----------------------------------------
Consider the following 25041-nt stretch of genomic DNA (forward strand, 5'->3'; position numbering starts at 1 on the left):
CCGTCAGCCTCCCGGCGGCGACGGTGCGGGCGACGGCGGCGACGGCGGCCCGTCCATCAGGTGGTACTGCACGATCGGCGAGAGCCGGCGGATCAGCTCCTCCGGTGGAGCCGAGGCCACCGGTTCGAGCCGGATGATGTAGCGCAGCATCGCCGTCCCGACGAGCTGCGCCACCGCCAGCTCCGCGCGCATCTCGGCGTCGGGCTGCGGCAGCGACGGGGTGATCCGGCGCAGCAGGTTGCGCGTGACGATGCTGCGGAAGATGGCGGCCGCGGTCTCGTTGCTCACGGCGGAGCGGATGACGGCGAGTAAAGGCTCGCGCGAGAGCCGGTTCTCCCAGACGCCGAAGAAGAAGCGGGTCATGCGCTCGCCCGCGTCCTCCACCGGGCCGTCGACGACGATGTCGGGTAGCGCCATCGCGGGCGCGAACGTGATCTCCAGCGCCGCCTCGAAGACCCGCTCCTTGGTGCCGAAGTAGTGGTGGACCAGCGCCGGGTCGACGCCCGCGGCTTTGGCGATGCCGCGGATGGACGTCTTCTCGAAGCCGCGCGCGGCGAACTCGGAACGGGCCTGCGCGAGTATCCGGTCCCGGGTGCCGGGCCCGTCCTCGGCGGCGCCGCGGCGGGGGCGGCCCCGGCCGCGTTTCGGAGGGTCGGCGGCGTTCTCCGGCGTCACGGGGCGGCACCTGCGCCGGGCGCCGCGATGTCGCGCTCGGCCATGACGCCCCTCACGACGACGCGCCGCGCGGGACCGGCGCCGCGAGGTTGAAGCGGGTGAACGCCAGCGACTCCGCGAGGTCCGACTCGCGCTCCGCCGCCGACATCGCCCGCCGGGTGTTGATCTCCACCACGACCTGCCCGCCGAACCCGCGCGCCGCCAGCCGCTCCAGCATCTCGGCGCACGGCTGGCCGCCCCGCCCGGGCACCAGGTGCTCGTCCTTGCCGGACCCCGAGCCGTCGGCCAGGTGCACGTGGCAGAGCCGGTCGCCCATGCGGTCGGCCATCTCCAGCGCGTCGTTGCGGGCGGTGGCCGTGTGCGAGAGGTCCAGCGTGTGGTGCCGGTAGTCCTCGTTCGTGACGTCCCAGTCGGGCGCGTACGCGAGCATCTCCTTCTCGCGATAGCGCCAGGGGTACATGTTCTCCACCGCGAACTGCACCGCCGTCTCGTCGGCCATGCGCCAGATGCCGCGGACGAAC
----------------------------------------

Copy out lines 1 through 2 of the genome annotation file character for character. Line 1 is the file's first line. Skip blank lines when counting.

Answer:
Consider the following 25041-nt stretch of genomic DNA (forward strand, 5'->3'; position numbering starts at 1 on the left):
CCGTCAGCCTCCCGGCGGCGACGGTGCGGGCGACGGCGGCGACGGCGGCCCGTCCATCAGGTGGTACTGCACGATCGGCGAGAGCCGGCGGATCAGCTCCTCCGGTGGAGCCGAGGCCACCGGTTCGAGCCGGATGATGTAGCGCAGCATCGCCGTCCCGACGAGCTGCGCCACCGCCAGCTCCGCGCGCATCTCGGCGTCGGGCTGCGGCAGCGACGGGGTGATCCGGCGCAGCAGGTTGCGCGTGACGATGCTGCGGAAGATGGCGGCCGCGGTCTCGTTGCTCACGGCGGAGCGGATGACGGCGAGTAAAGGCTCGCGCGAGAGCCGGTTCTCCCAGACGCCGAAGAAGAAGCGGGTCATGCGCTCGCCCGCGTCCTCCACCGGGCCGTCGACGACGATGTCGGGTAGCGCCATCGCGGGCGCGAACGTGATCTCCAGCGCCGCCTCGAAGACCCGCTCCTTGGTGCCGAAGTAGTGGTGGACCAGCGCCGGGTCGACGCCCGCGGCTTTGGCGATGCCGCGGATGGACGTCTTCTCGAAGCCGCGCGCGGCGAACTCGGAACGGGCCTGCGCGAGTATCCGGTCCCGGGTGCCGGGCCCGTCCTCGGCGGCGCCGCGGCGGGGGCGGCCCCGGCCGCGTTTCGGAGGGTCGGCGGCGTTCTCCGGCGTCACGGGGCGGCACCTGCGCCGGGCGCCGCGATGTCGCGCTCGGCCATGACGCCCCTCACGACGACGCGCCGCGCGGGACCGGCGCCGCGAGGTTGAAGCGGGTGAACGCCAGCGACTCCGCGAGGTCCGACTCGCGCTCCGCCGCCGACATCGCCCGCCGGGTGTTGATCTCCACCACGACCTGCCCGCCGAACCCGCGCGCCGCCAGCCGCTCCAGCATCTCGGCGCACGGCTGGCCGCCCCGCCCGGGCACCAGGTGCTCGTCCTTGCCGGACCCCGAGCCGTCGGCCAGGTGCACGTGGCAGAGCCGGTCGCCCATGCGGTCGGCCATCTCCAGCGCGTCGTTGCGGGCGGTGGCCGTGTGCGAGAGGTCCAGCGTGTGGTGCCGGTAGTCCTCGTTCGTGACGTCCCAGTCGGGCGCGTACGCGAGCATCTCCTTCTCGCGATAGCGCCAGGGGTACATGTTCTCCACCGCGAACTGCACCGCCGTCTCGTCGGCCATGCGCCAGATGCCGCGGACGAAC